Increased Tourist Traffic
Each year, an estimated 22.7 million tourists visit the Boston area. While those tourists may bring several advantages, including potential revenue increases, they may pose a greater danger out on the streets. Tourists unfamiliar with the area may face challenges navigating Boston’s tight roads or struggle to make the correct turns.
Tourists may also have their attention locked on GPS devices, increasing the risk of distracted driving. Furthermore, tourists may engage in more reckless behavior on the roads. Since tourist traffic rises substantially during the summer months, it may also lead to an overall increase in accidents.
The Cost of Motor Vehicle Accidents
The Centers for Disease Control notes that motor vehicle accidents cost Boston substantially. Each year, the cost of motor vehicle accidents in Massachusetts totals around $522 million. Adults between 20 and 34 account for the highest percentage of those costs, while adults between 35 and 64 have the second-highest costs.
Alcohol-Related Accidents Across Massachusetts
The CDC notes that in 10 years, 1,243 people died in alcohol-related crashes. Even more may have sustained severe injuries, including lasting injuries that could substantially impact the rest of their lives.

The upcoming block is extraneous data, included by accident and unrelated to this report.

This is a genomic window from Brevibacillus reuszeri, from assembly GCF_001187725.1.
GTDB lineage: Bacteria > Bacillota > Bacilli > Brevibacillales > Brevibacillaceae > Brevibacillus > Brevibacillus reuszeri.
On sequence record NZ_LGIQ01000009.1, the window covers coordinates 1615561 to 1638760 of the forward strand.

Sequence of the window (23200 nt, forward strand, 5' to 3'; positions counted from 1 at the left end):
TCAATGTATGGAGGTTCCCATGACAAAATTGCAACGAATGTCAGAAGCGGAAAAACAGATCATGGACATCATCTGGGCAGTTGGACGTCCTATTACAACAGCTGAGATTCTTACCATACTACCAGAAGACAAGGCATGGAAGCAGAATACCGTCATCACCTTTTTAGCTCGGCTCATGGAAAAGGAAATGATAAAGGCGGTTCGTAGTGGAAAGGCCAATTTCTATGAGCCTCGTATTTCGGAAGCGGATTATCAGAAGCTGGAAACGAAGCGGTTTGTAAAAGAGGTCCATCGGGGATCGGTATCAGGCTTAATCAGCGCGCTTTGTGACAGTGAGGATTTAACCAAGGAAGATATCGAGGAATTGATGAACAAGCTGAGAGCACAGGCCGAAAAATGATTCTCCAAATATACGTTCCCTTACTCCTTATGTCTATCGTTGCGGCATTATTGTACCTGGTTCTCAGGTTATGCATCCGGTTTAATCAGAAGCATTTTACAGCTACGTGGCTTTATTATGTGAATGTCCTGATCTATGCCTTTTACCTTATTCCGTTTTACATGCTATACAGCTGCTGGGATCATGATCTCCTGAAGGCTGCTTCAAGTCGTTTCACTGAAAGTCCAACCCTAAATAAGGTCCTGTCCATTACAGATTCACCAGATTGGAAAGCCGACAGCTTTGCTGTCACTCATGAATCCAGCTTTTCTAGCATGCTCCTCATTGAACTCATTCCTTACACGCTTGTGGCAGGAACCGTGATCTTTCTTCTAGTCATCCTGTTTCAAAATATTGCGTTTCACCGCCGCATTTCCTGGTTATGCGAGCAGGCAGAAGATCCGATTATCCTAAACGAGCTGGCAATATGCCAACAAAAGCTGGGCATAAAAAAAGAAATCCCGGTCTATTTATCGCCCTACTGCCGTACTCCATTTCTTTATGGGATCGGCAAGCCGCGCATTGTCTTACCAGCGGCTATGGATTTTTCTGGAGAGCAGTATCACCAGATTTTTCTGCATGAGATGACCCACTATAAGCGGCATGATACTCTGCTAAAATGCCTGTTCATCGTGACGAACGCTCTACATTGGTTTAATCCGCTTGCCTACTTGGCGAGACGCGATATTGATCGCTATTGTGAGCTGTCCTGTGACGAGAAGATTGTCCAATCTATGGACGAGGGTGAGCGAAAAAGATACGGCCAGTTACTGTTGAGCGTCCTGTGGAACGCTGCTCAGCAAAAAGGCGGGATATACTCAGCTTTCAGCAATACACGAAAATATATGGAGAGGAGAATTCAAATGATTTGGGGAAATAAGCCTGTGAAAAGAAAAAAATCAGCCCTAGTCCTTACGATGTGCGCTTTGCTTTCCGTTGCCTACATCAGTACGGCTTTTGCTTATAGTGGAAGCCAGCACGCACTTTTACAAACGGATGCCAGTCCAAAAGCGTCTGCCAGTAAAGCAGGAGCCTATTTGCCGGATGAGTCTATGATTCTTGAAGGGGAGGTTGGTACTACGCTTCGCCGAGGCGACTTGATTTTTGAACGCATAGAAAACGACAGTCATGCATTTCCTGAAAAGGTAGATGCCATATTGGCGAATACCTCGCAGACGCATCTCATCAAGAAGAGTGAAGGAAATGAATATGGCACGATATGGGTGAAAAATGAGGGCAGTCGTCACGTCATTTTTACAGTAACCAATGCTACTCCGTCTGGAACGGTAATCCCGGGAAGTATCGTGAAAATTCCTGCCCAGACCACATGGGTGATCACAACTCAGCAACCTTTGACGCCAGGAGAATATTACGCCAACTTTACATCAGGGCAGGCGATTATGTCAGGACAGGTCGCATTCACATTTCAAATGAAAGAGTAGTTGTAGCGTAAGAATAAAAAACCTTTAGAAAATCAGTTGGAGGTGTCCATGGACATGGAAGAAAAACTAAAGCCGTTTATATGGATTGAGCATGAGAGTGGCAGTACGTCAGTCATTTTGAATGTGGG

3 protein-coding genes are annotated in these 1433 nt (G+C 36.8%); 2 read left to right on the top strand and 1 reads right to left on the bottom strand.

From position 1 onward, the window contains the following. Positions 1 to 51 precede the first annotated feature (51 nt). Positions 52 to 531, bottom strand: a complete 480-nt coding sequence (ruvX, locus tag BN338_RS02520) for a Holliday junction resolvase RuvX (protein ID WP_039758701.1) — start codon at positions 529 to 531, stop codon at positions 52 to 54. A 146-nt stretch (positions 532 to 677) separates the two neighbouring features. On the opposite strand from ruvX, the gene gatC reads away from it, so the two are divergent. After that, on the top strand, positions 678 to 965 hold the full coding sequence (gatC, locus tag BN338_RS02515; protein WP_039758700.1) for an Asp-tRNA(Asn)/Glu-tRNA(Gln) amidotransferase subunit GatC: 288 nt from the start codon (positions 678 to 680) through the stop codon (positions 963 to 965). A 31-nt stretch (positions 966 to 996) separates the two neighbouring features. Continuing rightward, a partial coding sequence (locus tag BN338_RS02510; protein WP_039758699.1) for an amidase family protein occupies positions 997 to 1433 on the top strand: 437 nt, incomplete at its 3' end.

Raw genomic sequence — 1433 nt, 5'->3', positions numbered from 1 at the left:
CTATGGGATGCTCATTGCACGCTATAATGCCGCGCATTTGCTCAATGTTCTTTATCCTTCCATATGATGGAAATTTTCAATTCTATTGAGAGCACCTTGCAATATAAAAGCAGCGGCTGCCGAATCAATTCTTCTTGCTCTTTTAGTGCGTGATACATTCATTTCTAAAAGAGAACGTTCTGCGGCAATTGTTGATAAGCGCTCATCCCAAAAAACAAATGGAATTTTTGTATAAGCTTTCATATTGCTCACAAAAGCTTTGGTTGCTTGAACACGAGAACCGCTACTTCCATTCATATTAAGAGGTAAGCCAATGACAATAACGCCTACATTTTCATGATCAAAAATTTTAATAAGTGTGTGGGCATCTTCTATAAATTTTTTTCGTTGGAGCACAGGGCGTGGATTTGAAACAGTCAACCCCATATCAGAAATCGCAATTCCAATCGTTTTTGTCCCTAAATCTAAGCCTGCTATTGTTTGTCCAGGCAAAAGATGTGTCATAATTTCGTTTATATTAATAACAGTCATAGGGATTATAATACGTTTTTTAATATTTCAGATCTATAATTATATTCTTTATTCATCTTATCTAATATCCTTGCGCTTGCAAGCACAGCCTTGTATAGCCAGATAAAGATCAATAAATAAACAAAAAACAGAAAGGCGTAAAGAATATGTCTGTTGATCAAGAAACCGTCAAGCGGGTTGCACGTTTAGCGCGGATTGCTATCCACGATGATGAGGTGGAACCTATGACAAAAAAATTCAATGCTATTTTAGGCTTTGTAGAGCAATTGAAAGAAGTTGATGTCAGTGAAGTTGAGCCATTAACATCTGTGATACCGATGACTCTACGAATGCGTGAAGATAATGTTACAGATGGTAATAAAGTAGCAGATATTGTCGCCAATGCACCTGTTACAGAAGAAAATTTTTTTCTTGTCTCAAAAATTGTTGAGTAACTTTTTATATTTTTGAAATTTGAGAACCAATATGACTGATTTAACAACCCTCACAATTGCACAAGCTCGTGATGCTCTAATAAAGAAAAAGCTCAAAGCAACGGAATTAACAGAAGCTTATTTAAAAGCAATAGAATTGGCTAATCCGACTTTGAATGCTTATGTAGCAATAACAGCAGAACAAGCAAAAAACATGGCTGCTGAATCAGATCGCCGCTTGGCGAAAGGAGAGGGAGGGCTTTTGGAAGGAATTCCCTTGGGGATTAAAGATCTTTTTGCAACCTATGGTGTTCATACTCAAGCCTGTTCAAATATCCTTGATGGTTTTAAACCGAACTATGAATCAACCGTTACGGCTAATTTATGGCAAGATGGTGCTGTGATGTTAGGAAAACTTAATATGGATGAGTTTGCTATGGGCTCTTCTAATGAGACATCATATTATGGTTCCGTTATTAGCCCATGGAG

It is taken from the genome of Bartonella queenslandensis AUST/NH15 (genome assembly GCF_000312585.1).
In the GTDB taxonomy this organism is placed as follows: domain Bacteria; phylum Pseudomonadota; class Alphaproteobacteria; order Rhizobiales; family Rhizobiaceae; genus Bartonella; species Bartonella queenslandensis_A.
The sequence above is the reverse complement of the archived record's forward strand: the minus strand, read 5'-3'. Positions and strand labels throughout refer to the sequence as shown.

About 2.8 percent of Massachusetts residents who responded to a recent survey noted that they drove after drinking too much within the past ten days. Nationally, only around 1.7 percent of respondents described the same dangerous drinking and driving behaviors.
Alcohol-related crashes can lead to severe injury. In some cases, intoxicated drivers may have less control over their vehicles, poor decision-making skills, and a greater likelihood of driving dangerously.
According to the Massachusetts Highway Safety Plan, out of 165,556 national fatal crashes, 28 percent involved alcohol-impaired drivers. Massachusetts had an alcohol-impaired driver accident rate of 34 percent during that period. Boston remains one of the top 25 cities in the state for drug-impaired drivers involved in motor vehicle accidents.